Phew

On Sunday, in the process of organizing backup files, A inadvertently deleted all of the movie files from our computer.

We don’t go through life with video cameras glued to our eyeballs, but since Ingrid was born we had taken several hundred snippets of video with our digital camera. Spacy newborn Ingrid waving her arms and legs in the hospital bassinet. Sweaty infant Ingrid lifting her head higher and higher during the “tummy times” of her first summer. The first riveting cooing conversations between baby Ingrid and A. Barely walking toddler Ingrid stomping her feet, bossing the dog around. Spacy newborn Iris in the hospital bassinet, big sister Ingrid poking her hand lightly and exclaiming, I touched the baby!All gone.

It seems this sort of loss is endemic to the computer using world. Of course, if you were Edmund Leach, you still lost—twice—your giant trunk full of notes from your years of anthropological field work in Burma. But that was exceptional. And who, today, hasn’t experienced something like this? Digital loss: It is instantaneous. It is often irreversible. And, more often than not, it is your own damn stupid fault.

Of course, they are gone anyway, all those progressively more grown up versions of our daughters, along with the millions of Ingrids and Irises we lose every day in the ordinary mill of non-digital loss known as time and change. That’s really what made us both cry on Sunday: losing the movies is just a smaller version of what’s happening all the time anyway.

Our friend Chris, a professional photographer who once lost two years of work in a hard drive meltdown, is philosophical about this: When you take a photo, you’re not capturing something, you’re making something new. You think you have something when you have a photo, but you don’t.

He’s right. And also, let’s look at the big picture: we still have our kids.

But damn. It was a sad couple of days.

Is it mean that I waited until the end to tell you that we bought some fancy data recovery software and were able to retrieve almost all of the files? Some are in fragments, and none have dates or titles, but most are still viewable.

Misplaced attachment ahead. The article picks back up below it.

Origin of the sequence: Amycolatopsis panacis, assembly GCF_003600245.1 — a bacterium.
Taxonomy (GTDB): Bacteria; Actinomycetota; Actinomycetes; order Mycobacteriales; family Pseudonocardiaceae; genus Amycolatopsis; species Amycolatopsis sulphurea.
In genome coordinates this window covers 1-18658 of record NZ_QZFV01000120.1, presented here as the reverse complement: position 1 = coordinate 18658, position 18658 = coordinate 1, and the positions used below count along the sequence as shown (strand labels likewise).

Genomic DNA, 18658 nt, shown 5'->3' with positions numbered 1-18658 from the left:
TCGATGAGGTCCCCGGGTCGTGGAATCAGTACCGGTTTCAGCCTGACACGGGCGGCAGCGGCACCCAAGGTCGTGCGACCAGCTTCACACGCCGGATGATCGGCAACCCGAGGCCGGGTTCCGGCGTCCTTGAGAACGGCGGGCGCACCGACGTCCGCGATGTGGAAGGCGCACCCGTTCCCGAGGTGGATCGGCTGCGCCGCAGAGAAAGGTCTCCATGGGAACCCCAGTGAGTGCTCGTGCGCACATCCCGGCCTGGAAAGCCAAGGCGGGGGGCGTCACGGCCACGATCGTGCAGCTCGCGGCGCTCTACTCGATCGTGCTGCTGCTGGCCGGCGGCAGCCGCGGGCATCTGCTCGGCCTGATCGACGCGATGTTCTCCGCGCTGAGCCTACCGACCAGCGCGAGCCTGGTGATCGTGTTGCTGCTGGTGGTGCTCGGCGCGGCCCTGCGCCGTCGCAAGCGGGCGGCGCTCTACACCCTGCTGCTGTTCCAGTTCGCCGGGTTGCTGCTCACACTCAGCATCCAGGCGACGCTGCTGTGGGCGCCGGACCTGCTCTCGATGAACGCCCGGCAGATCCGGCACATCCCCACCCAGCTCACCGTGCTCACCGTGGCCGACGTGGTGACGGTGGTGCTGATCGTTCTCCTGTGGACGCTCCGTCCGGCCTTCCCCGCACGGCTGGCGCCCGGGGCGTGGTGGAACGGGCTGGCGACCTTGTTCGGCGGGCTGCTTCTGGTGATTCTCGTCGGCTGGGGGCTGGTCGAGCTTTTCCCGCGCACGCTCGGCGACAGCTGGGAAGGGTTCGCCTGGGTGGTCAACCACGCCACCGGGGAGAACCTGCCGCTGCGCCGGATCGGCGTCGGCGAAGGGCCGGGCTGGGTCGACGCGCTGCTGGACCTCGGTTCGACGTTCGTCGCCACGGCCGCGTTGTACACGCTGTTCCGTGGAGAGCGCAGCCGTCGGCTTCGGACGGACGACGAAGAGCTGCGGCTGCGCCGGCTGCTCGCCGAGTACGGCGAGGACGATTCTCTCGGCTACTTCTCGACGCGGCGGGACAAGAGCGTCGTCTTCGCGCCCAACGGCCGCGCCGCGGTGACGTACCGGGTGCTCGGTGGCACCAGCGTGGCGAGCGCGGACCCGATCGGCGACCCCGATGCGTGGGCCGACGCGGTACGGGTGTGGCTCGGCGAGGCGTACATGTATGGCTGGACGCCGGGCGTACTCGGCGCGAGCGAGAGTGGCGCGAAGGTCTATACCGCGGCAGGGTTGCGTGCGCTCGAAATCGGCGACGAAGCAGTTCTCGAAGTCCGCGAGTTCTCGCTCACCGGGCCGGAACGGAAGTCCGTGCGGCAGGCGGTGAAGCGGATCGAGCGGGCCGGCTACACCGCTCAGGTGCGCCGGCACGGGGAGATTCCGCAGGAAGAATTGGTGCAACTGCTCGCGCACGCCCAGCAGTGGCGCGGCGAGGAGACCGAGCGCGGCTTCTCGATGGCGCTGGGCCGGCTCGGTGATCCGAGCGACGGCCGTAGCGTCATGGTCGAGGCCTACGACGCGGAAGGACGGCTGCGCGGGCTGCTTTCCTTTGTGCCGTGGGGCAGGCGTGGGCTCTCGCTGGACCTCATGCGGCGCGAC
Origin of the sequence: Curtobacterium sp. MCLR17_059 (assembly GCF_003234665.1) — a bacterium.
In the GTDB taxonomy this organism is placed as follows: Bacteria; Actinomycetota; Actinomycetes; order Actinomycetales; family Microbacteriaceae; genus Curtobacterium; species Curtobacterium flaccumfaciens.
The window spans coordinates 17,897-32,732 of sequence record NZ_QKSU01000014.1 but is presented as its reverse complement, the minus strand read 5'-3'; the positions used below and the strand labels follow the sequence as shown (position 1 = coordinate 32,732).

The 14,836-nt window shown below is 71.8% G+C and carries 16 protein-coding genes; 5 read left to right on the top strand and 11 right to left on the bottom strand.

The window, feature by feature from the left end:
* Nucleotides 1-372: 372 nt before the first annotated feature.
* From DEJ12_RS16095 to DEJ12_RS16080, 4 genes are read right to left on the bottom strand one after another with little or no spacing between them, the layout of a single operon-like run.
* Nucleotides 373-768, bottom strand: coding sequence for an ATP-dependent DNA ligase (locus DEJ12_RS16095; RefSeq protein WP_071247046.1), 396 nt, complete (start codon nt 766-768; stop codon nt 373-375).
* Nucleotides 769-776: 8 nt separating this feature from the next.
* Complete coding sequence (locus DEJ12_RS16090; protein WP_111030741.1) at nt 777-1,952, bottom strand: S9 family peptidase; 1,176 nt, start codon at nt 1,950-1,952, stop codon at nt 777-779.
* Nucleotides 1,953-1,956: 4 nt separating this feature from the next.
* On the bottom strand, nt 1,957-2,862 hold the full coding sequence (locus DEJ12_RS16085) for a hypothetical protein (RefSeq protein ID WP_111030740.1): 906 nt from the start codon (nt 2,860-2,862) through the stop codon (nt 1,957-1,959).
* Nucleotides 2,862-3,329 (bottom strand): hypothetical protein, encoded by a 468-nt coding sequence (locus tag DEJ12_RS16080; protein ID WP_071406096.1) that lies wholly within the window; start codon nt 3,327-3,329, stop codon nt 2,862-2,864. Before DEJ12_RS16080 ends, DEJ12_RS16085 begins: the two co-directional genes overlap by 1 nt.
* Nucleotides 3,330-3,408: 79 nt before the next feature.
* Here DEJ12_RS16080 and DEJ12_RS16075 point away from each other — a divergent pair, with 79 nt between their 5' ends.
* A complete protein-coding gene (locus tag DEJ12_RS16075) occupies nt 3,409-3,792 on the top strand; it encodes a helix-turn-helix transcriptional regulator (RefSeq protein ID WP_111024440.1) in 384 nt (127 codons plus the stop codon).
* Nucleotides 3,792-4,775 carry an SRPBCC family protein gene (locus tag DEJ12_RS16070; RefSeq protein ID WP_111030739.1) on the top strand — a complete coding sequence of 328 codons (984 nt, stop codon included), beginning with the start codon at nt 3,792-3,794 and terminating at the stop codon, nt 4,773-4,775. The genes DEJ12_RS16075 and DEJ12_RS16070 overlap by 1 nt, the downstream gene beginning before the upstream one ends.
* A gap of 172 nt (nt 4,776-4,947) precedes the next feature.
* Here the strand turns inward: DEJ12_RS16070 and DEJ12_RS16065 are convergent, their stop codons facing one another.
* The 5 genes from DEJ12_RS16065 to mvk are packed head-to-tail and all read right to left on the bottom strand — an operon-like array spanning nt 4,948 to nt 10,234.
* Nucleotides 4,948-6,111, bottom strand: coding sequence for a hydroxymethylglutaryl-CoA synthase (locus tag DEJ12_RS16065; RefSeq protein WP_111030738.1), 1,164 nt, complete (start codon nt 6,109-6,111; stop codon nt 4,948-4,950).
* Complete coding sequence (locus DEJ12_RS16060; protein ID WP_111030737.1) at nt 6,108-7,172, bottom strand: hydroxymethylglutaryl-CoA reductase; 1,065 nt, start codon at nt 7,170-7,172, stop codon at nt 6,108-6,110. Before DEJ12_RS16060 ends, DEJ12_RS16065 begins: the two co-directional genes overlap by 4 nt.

Philosophy and magical software aside, though, do this now: if there’s anything on your computer that would make you cry if you lost it, make a backup. And if you ever get it into your head to mess with the backup, make a backup of the backup just in case.

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3 thoughts on “Phew

  1. Yes, that WAS MEAN! But I’m really glad you got most of it back. My husband is an absolute fanatic about the baby’s pics and videos. I think he has everything saved in at least three different places (usually my computer, one external hard drive, and a CD) and plus he makes copies of everything to send to his parents.

    However it is worth noting his big worry that even this won’t be enough probably since technology is changing. I mean, can you still read a floppy disk?

    Even if you get pics printed out, the inks they use now are crap. You need archival inks and special paper to get anything to last more than 20 years. He gets really upset about this stuff.

    I had a similar thing happen at work. Not as personally touching, but it was a new job and I was mortified I lost a bunch of files with my work while I was trying to move things around. It was a really sickening time. It SUCKED.

    So I am very, very glad that all was not lost for you!

  2. Oh. I am SO sad for you. I wish I could hug you. Seriously.

    In my former professional life, time and time again in the business world, I saw firsthand how not having backups could bite you in the collective ass. I still feel fairly fortunate that I saw what could really happen and as a result, I am pretty anal about backing up my stuff because of it. My husband thinks I am crazy paranoid.

    I hope you do not mind, but I will be posting about this and will link to you. If you mind, let me know. However, it is an important lesson.

    Of course, in the end, you are right. What is important is the kids.

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